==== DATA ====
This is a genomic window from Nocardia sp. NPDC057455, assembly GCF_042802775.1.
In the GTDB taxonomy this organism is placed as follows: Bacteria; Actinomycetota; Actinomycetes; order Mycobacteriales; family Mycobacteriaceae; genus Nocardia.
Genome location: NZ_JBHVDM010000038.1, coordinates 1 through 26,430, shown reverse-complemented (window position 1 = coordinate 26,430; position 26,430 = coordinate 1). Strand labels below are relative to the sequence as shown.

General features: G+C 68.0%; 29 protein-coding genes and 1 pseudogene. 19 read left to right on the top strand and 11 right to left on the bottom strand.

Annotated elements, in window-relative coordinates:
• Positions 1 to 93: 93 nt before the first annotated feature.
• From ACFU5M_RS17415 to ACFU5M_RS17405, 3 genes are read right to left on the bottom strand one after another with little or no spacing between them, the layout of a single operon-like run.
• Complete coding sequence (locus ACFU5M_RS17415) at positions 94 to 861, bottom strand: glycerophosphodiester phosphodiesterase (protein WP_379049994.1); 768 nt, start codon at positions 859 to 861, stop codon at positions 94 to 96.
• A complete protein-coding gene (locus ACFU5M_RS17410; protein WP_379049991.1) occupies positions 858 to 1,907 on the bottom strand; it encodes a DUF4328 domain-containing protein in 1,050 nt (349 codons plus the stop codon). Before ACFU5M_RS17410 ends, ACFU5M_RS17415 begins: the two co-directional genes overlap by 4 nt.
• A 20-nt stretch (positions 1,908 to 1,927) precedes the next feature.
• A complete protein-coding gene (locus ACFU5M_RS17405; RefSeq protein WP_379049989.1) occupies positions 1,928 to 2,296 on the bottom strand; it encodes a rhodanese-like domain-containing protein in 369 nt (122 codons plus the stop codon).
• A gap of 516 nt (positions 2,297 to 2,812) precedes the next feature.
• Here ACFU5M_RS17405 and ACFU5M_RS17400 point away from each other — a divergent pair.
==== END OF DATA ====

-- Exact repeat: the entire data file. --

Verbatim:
This is a genomic window from Nocardia sp. NPDC057455, assembly GCF_042802775.1.
In the GTDB taxonomy this organism is placed as follows: Bacteria; Actinomycetota; Actinomycetes; order Mycobacteriales; family Mycobacteriaceae; genus Nocardia.
Genome location: NZ_JBHVDM010000038.1, coordinates 1 through 26,430, shown reverse-complemented (window position 1 = coordinate 26,430; position 26,430 = coordinate 1). Strand labels below are relative to the sequence as shown.

General features: G+C 68.0%; 29 protein-coding genes and 1 pseudogene. 19 read left to right on the top strand and 11 right to left on the bottom strand.

Annotated elements, in window-relative coordinates:
• Positions 1 to 93: 93 nt before the first annotated feature.
• From ACFU5M_RS17415 to ACFU5M_RS17405, 3 genes are read right to left on the bottom strand one after another with little or no spacing between them, the layout of a single operon-like run.
• Complete coding sequence (locus ACFU5M_RS17415) at positions 94 to 861, bottom strand: glycerophosphodiester phosphodiesterase (protein WP_379049994.1); 768 nt, start codon at positions 859 to 861, stop codon at positions 94 to 96.
• A complete protein-coding gene (locus ACFU5M_RS17410; protein WP_379049991.1) occupies positions 858 to 1,907 on the bottom strand; it encodes a DUF4328 domain-containing protein in 1,050 nt (349 codons plus the stop codon). Before ACFU5M_RS17410 ends, ACFU5M_RS17415 begins: the two co-directional genes overlap by 4 nt.
• A 20-nt stretch (positions 1,908 to 1,927) precedes the next feature.
• A complete protein-coding gene (locus ACFU5M_RS17405; RefSeq protein WP_379049989.1) occupies positions 1,928 to 2,296 on the bottom strand; it encodes a rhodanese-like domain-containing protein in 369 nt (122 codons plus the stop codon).
• A gap of 516 nt (positions 2,297 to 2,812) precedes the next feature.
• Here ACFU5M_RS17405 and ACFU5M_RS17400 point away from each other — a divergent pair.